A fire on a ship carrying radioactive waste from Dounreay as part of its site closure program has been extinguished and posed no threat to the cargo, crew or environment, Tina Wrighton, spokeswoman for Dounreay Site Restoration Limited, told World Nuclear News. Dounreay is an experimental nuclear power plant near Thurso which is being decommissioned. Wrighton was responding to media reports that Danish-owned MV Parida was drifting in the Moray Firth after losing power. The fire occurred during the evening of 7 October in one of the two funnels of the Parida, which is carrying six 500-litre drums of cemented waste in transport flasks from Scrabster to Antwerp. The fire was extinguished but the vessel was unable to regain power.
World Nuclear News 8th Oct 2014 read more »
The ship at the centre of the Moray Firth fire drama is now alongside at Invergordon. The MV Parida was moved from her anchorage at the mouth of the Cromarty Firth and tied up at the Saltburn Pier about 8pm last night. She was brought in by tugs the Erland and the Einar. A police statement said the vessel was brought in to allow repair work to be completed.
Press and Journal 9th Oct 2014 read more »
The Parida is now undergoing repairs at dock at Saltburn in Invergordon. The ship was towed into the Cromarty Firth by a pair of tugs at around 8pm on Wednesday. A spokesman for Highlands and Islands Resilience Partnership said: “We can confirm the vessel has been brought alongside a secure pier within the Port of Cromarty Firth. “This is to allow repair work to be completed. There are no public safety concerns with the vessel or its cargo. The integrity of the vessel and the cargo has not been affected. “The vessel will remain alongside the pier with appropriate security measures until the repair work is completed. Once a final inspection has taken place, a decision will be made on when the vessel can resume its journey.”
STV 9th Oct 2014 read more »
HOLYROOD should unite around calls for devolution of the appropriate powers to manage and prevent incidents involving nuclear waste in its waters, the First Minister has said. Alex Salmond was responding to an incident in the Moray Firth earlier this week when a ship carrying radioactive material began drifting after losing power. The ship, named Parida, suffered a blaze in one of her funnels on Tuesday and began drifting towards the Beatrice oil platform, which was then shut down and evacuated as a precaution.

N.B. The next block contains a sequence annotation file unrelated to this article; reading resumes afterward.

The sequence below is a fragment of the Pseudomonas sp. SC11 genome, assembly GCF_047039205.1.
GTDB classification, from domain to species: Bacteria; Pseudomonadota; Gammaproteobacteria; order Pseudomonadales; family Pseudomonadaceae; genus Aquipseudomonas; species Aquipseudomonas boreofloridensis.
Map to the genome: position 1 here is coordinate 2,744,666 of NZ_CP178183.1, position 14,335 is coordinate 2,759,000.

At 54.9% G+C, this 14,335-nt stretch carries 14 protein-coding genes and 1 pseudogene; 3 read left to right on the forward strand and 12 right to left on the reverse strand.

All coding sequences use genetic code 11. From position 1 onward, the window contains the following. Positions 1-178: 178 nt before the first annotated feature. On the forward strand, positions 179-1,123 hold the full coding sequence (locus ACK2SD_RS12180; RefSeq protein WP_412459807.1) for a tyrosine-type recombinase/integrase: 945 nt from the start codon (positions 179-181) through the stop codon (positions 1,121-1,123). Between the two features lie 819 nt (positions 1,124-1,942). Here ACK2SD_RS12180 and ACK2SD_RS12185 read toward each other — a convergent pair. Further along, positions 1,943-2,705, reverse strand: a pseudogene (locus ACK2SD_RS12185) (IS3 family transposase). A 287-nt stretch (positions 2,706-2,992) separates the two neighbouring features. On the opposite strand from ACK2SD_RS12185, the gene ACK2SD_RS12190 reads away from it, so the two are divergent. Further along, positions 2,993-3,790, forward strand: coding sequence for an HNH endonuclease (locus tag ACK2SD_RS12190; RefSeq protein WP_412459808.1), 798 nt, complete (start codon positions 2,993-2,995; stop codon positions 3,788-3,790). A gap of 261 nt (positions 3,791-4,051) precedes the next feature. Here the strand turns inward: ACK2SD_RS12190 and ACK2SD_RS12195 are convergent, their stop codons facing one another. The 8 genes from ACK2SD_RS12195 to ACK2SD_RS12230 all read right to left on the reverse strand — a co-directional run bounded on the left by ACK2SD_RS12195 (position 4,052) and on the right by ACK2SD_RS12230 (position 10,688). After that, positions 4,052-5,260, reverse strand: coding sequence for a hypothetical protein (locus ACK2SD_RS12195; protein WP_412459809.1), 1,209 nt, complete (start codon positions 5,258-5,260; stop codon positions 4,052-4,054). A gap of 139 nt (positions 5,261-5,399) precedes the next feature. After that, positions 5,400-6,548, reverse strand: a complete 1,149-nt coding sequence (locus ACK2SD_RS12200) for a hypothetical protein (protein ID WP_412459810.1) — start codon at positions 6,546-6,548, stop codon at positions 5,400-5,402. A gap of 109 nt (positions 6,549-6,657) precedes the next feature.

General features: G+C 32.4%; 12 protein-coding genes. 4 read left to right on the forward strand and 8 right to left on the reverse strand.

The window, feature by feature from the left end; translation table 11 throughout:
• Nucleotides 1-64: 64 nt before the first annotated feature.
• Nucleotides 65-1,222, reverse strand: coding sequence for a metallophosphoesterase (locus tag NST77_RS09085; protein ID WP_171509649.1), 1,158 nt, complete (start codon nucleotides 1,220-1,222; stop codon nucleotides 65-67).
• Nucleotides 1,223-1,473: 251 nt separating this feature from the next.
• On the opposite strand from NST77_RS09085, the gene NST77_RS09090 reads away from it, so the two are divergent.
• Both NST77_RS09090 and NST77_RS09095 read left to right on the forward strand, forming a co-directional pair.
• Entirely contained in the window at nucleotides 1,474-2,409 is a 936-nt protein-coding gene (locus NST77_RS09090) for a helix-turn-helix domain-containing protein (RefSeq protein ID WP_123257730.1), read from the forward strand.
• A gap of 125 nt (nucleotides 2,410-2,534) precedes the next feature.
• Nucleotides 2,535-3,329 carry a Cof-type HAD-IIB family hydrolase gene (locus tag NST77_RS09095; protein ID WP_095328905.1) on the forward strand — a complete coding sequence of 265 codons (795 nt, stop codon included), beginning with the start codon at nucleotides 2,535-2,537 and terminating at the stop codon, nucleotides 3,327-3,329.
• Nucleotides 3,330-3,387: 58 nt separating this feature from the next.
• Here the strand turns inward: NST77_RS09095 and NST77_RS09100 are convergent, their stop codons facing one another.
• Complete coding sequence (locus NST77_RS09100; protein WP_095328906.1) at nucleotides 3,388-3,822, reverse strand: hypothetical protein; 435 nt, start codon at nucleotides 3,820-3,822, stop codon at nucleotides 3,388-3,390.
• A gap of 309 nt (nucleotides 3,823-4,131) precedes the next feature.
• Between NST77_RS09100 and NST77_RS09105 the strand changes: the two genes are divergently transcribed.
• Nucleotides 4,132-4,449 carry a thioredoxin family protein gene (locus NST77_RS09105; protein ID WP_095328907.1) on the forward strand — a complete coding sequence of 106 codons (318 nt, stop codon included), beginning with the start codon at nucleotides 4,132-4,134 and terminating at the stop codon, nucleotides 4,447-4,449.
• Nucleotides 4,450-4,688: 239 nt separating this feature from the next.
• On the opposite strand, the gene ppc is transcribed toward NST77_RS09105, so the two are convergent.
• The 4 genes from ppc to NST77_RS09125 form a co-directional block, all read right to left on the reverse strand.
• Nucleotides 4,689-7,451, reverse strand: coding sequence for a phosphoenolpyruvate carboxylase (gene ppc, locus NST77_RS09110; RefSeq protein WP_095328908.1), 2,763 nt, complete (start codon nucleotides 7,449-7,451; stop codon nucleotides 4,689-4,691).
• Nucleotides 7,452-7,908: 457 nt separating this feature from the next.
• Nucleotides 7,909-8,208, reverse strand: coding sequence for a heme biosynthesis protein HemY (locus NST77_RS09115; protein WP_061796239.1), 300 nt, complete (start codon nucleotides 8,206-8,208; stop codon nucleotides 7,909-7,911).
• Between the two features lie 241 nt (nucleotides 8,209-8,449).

Scotsman 9th Oct 2014 read more »
Energy Reporter 9th Oct 2014 read more »
CIWM 9th Oct 2014 read more »
Standard & Poor’s, which a month ago said it was considering whether to downgrade French nuclear group Areva’s credit ratings by one notch into non-investment grade territory, said it had decided to leave the firm’s rating unchanged. “The rating affirmation takes into account our expectation that Areva will issue hybrid debt in the short term, sell assets for 450 million euros by end-2016, and curb capital expenditures over 2015-2016 in order to limit the increase in its adjusted debt,” the rating agency said in a statement.
Reuters 9th Oct 2014 read more »
Eurelectric has urged policymakers to develop renewable energy policy that is market-based, using the European Union Emissions Trading System (ETS) as the key driver. In a new report the pan-European electricity association said that for the period after 2020 a market-based approach should be taken to ensure cost-effective deployment of renewable energy technologies, which progressively phases out the need for subsidies. “On the one hand, renewable generation must be made fit for the market; on the other hand, the market must be made fit for renewables,” a statement from the group said. The report explained that policy should be approached with the EU ETS as main driver for mature low-carbon technologies, with support for immature technologies made specifically through research, development and demonstration funding.
Utility Week 9th Oct 2014 read more »
Back in August, my colleague Catherine Mitchell wrote about Britain’s new Capacity Market being introduced as part of the Electricity Market Reform package. National Grid has now released figures on what capacity has pre-qualified for the CM. Apart from the point made by Greenpeace and Sandbag that the CM looks likely to prop up our old coal-fired capacity, what is particularly disappointing but not surprising is the picture on demand-side response. In total, just over 1 GW of DSR units applied for pre-qualification, of which around 794MW has been pre-qualified or conditionally pre-qualified, and which is represented in the thin purple wedge in the figure above. Rejected units may still prequalify on appeal, but this is still a paltry amount. Qualifying DSR represents less than 1% of GB peak capacity, compared with the 10% of peak capacity actually delivered by DSR in the PJM market in the US. It is of course early days, but given the extensive experience of DSR in the US, it does appear that few lessons have been learned in terms of auction design and the need to proactively build the DSR market.
IGov 9th Oct 2014 read more »
More customers are switching away from the big six for their electricity supply, a new report by Energy UK has shown. According to its figures, nearly half of the 259,855 households that changed their supplier in September opted for an independent supplier. This was the second highest monthly rate of customers who moved to small suppliers since 2012, although September’s numbers still fall short of those seen in April this year. Three times as many people moved to a small provider last month than they did in the same time last year, the report added.
Utility Week 9th Oct 2014 read more »